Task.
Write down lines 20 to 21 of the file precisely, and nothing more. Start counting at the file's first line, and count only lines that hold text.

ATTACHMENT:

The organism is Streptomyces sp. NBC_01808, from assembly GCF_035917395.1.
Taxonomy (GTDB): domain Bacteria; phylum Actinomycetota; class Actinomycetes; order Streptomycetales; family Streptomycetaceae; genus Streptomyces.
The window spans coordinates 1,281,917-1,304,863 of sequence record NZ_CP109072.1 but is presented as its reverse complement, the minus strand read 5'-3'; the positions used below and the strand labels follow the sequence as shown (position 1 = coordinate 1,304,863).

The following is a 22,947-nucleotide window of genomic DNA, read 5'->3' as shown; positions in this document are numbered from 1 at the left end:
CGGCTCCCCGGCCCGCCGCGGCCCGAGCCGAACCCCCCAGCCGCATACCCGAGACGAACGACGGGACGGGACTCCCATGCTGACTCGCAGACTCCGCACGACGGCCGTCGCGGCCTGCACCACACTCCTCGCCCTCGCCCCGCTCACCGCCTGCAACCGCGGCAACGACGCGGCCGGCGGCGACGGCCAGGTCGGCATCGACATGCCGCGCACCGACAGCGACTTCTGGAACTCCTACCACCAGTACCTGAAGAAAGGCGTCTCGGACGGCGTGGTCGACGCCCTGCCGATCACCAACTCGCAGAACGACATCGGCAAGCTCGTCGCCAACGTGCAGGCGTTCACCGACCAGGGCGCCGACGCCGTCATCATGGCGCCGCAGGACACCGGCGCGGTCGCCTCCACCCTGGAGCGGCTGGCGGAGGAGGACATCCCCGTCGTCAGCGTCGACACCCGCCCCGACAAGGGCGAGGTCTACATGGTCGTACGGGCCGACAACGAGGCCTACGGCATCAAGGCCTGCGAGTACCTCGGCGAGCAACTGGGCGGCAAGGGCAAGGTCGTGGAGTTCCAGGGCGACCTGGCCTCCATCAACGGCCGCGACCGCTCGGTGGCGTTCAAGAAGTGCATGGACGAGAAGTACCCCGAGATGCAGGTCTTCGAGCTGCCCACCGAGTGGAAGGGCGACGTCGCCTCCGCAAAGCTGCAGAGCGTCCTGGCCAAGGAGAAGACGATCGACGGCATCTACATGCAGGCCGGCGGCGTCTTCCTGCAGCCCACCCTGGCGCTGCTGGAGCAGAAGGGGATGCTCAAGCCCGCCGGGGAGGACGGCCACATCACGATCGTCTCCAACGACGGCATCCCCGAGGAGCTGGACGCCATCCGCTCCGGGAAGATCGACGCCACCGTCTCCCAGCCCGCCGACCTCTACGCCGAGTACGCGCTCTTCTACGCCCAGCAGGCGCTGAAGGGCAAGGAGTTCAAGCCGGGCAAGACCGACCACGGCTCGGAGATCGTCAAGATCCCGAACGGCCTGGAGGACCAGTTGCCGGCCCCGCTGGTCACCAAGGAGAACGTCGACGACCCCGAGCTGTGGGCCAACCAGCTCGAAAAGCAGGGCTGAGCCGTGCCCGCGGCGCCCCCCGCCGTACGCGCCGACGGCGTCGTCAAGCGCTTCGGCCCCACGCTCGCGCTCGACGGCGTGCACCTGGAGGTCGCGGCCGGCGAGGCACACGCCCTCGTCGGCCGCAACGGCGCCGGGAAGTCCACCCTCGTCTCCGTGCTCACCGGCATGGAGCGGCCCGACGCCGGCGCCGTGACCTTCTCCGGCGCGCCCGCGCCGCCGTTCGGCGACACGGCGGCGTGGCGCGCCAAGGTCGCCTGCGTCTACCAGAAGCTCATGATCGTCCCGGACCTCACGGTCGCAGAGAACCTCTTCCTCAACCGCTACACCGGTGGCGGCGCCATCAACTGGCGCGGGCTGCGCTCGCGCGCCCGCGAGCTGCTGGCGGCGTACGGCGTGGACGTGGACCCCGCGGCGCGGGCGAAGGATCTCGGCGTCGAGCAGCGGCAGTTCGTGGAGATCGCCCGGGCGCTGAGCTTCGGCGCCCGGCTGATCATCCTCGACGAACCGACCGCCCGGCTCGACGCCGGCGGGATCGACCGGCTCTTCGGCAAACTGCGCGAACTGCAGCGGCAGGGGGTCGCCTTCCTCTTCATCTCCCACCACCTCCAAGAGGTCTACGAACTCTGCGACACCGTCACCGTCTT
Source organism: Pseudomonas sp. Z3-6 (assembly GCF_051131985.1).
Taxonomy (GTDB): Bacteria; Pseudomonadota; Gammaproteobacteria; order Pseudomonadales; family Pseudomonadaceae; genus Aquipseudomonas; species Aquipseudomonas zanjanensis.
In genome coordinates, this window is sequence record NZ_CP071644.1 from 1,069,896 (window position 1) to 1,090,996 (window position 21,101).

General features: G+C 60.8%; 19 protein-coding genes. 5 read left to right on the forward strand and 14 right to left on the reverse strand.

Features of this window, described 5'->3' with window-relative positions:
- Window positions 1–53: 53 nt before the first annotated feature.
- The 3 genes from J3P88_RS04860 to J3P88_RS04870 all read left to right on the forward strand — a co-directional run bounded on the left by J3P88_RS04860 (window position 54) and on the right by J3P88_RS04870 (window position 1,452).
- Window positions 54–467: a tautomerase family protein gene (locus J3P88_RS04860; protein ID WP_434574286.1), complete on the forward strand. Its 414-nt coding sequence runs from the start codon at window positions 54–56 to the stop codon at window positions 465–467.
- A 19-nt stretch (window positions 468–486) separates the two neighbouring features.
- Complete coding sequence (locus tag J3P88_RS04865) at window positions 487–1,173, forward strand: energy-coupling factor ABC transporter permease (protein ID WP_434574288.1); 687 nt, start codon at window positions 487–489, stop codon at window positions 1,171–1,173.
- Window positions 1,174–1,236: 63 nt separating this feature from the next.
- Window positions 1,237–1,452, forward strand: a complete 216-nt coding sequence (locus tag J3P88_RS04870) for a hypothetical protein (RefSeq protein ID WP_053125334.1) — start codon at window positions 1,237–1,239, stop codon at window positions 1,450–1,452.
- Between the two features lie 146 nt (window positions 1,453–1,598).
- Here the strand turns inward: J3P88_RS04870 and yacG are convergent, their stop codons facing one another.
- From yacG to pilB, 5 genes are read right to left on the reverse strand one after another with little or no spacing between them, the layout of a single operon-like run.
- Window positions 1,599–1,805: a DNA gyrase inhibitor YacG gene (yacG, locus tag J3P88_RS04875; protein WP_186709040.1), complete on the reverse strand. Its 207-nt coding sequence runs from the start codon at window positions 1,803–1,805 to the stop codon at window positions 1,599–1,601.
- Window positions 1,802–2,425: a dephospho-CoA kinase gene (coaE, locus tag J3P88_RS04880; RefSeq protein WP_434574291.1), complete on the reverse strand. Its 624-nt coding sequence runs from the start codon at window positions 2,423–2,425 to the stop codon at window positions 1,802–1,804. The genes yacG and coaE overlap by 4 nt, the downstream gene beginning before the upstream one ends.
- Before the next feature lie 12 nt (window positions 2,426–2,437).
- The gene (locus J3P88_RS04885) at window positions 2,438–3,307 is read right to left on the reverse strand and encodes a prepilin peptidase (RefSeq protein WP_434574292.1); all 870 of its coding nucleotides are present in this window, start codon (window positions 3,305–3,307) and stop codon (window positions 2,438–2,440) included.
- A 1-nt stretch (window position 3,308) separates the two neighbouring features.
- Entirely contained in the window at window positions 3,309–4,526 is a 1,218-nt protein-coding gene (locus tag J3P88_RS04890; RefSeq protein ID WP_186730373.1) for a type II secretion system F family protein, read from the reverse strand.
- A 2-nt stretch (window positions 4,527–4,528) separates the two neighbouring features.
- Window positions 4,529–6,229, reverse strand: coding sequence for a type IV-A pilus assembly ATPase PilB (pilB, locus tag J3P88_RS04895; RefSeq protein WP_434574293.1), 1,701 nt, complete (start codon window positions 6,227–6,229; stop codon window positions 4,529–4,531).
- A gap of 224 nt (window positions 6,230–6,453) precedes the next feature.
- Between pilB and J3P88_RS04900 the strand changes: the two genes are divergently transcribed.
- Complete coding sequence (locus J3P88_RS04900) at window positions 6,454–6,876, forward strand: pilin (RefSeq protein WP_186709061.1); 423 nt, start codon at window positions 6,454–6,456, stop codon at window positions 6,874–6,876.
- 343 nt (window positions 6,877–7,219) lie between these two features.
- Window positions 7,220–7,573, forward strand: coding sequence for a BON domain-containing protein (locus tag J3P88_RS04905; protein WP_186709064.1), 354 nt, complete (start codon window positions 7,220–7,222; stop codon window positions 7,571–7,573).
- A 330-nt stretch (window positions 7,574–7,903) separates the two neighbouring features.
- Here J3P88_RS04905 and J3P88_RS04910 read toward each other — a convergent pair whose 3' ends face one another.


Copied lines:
- From yacG to pilB, 5 genes are read right to left on the reverse strand one after another with little or no spacing between them, the layout of a single operon-like run.
- Window positions 1,599–1,805: a DNA gyrase inhibitor YacG gene (yacG, locus tag J3P88_RS04875; protein WP_186709040.1), complete on the reverse strand. Its 207-nt coding sequence runs from the start codon at window positions 1,803–1,805 to the stop codon at window positions 1,599–1,601.